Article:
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How to Help Shelter Animals on Social Media … Do’s and Don’ts


If you’re reading this, you probably consider yourself an animal lover.   Maybe you’re even an animal advocate. Animals are your passion and you want to do what you can to reduce the number of companion animals euthanized or languishing in shelters. But how can you make a difference? Some ways to help homeless animals are obvious: adopt from a shelter or reputable rescue, talk to your friends about adoption, foster if you can, donate to nonprofit organizations you know and whose mission you support and report any suspected animal cruelty to authorities.   Social media is also a means through which millions of people try to help homeless animals. Sharing is caring, right? Well, maybe.   Social media has undoubtedly helped to find many homeless pets their forever homes. We are obviously big fans and share many of our shelter friends in an attempt to get them noticed. But, many social media posts and shares about animals accomplish little more than annoying your friends and followers while dulling them to the message of what they could really be doing to help homeless pets.

At the risk of offending some people, here is our list of “do’s” and “don’t”s for using social media to help shelter animals:

DO share animals that you or your friends know personally with honest descriptions of their personality, likes and dislikes. If they need a home without other animals or would be too high energy for small children, say it up front. Anyone serious about helping will need to know what kind of home would be best.

DO add your own comments or at least copy and paste the comments from the original post. Just hitting “share” is nowhere near as likely to attract any attention.

DO share happy stories and before and after photos. Show people that people just like them with kids, other pets, full time jobs and busy lives are finding time to volunteer, foster and adopt shelter animals.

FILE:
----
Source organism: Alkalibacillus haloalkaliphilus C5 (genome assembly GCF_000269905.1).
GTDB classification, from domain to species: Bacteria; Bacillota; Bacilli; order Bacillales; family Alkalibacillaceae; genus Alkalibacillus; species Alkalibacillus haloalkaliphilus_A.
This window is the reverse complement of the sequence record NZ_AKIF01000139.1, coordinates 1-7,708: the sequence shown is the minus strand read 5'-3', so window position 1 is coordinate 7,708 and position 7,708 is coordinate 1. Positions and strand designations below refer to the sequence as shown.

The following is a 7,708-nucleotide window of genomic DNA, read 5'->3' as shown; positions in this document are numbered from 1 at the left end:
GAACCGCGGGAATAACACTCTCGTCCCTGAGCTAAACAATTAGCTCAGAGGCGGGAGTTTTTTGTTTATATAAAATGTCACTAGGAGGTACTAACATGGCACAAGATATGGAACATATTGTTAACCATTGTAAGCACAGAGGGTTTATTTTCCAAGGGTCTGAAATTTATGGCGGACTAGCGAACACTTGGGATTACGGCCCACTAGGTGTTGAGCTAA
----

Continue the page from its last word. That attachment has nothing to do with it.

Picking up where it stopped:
DON’T say anything that sounds like any of the following: “somebody please save him,” “I would help but [fill in the blank] (“I have a full house”, “I live 1000 miles away”, “My dog hates other animals”, etc. etc.), These types of comments may make people feel better but they accomplish nothing and frequently crowd the comments section and bury the useful offers of help.

DON’T criticize the shelter staff for being “murderers” if the animal is in danger of being euthanized. The vast majority of shelter employees are caring individuals just like you and the last thing they want to do is euthanize an animal. They have likely reached out to no kill shelters and rescues with whom they have relationships and not found an appropriate placement. The post you are sharing is an attempt to reach out to the broadest group possible to find the right foster or adopter and criticizing them for doing it or acting as if they have a better option and are just not trying hard enough does not help.

DON’T say you pledge $10 or any other amount unless that is specifically what the person posting is looking for. In most cases, what is needed is a place for the animal to go and a few hundred dollars will not create that. In some cases, a foster home has been located and funds are needed for medical care but, if that is the case, the message will be clear and a link will be provided. When a temporary or permanent home is what is needed, vague, unenforceable pledges of money in Facebook comments are usually worthless.

Social media is a wonderful tool for connecting with like-minded people and for helping homeless animals find new families. Following these tips will help to ensure that your efforts are as productive as possible.